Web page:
Donald Schroeder Discusses Impact of Reinterpretation of Massachusetts Wage Act

02 May 2023 Bloomberg Law News

Foley & Lardner LLP Partner Donald Schroeder is quoted in the Bloomberg Law article, “‘No Mercy’ Ruling Leaves Employers Sweating Late Paychecks,” discussing the impact of a 2022 Massachusetts Supreme Judicial Court ruling which held that employers may be liable for damages even when an error in payment occurs through no fault of their own.

The Court’s ruling in the case, Reuter v. City of Methuen, revised an earlier interpretation of the Massachusetts Wage Act, stipulating that employers must pay workers within six or seven days of the end of the pay period when they earned their wages. The law also requires that employees who are fired be paid wages and accrued vacation time in full that day.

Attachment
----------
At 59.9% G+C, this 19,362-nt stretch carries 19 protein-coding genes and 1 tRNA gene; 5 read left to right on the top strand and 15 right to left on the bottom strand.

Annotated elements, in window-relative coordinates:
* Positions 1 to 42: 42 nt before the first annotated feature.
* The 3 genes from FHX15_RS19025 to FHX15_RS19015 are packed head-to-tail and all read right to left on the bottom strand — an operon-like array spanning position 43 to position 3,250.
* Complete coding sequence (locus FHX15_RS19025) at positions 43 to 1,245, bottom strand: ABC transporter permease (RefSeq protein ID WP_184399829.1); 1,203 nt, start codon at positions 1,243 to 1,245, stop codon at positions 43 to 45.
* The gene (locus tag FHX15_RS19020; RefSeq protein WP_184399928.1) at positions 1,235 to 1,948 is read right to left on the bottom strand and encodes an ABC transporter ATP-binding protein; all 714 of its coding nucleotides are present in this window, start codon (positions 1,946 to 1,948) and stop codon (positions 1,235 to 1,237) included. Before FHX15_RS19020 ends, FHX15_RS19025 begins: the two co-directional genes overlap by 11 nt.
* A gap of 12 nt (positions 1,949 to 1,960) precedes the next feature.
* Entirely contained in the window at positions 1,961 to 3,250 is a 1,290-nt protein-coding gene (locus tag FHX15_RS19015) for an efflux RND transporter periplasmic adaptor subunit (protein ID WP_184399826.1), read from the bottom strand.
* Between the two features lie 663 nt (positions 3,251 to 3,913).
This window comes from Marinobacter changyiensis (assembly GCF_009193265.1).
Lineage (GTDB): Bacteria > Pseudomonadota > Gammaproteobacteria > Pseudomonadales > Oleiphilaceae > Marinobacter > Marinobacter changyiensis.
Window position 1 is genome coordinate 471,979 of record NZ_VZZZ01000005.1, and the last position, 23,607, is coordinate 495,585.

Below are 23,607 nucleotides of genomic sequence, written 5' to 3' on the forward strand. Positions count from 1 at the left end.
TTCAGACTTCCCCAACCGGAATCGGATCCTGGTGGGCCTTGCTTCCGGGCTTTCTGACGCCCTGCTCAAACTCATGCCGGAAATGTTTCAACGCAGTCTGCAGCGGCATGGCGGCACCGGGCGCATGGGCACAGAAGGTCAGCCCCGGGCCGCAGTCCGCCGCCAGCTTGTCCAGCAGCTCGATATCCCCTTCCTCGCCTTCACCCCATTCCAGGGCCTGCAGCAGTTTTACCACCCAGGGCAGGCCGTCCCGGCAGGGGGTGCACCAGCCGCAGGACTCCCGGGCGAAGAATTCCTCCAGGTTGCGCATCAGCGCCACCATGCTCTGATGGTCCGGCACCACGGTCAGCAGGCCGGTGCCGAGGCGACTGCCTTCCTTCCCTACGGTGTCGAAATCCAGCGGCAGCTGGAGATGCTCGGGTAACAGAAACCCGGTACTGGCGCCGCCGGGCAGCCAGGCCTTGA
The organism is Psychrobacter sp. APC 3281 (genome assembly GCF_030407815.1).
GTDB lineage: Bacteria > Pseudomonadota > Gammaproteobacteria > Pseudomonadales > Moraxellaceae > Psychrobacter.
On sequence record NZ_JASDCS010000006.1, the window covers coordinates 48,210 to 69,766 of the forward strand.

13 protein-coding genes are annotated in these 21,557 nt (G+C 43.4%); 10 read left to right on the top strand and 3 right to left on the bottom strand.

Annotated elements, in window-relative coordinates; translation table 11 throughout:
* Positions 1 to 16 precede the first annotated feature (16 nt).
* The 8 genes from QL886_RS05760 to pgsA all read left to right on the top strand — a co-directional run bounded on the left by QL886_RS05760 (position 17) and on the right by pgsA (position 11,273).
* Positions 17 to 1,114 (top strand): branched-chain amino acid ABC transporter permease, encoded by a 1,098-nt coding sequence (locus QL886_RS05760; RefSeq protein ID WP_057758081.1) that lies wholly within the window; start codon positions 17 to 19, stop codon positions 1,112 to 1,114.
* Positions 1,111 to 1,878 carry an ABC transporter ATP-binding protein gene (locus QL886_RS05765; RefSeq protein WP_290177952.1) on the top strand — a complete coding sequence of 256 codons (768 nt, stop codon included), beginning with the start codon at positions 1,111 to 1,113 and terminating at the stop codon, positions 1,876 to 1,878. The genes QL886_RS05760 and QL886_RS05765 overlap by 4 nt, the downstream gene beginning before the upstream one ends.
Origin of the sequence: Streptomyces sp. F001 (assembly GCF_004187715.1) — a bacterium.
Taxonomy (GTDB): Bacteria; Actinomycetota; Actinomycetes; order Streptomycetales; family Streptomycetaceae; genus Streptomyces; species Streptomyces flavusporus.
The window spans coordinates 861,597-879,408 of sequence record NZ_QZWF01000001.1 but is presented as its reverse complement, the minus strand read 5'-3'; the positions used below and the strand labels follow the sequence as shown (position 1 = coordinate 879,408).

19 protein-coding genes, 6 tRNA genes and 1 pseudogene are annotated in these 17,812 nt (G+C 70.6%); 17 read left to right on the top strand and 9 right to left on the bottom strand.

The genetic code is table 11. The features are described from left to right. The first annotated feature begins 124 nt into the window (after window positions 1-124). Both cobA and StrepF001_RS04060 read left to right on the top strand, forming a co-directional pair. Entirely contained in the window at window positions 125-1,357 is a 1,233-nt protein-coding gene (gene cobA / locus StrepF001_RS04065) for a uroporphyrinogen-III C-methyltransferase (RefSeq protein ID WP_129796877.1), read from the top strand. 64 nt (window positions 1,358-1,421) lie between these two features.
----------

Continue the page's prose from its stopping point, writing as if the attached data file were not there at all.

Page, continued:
Schroeder said in the past, case law suggested that employers could satisfy the Wage Act by paying an employee the wages they were owed, plus triple the interest on their damages, before the worker filed suit. He noted that Reuter “doesn’t really take into account the realistic dynamics that occur when somebody is fired for cause immediately and may not have received their final paycheck.”

For example, a business may choose to get an employee “out the door almost immediately” if they’ve engaged in egregious misconduct, even though they may not be administratively prepared to pay out their final paycheck that day, Schroeder added.

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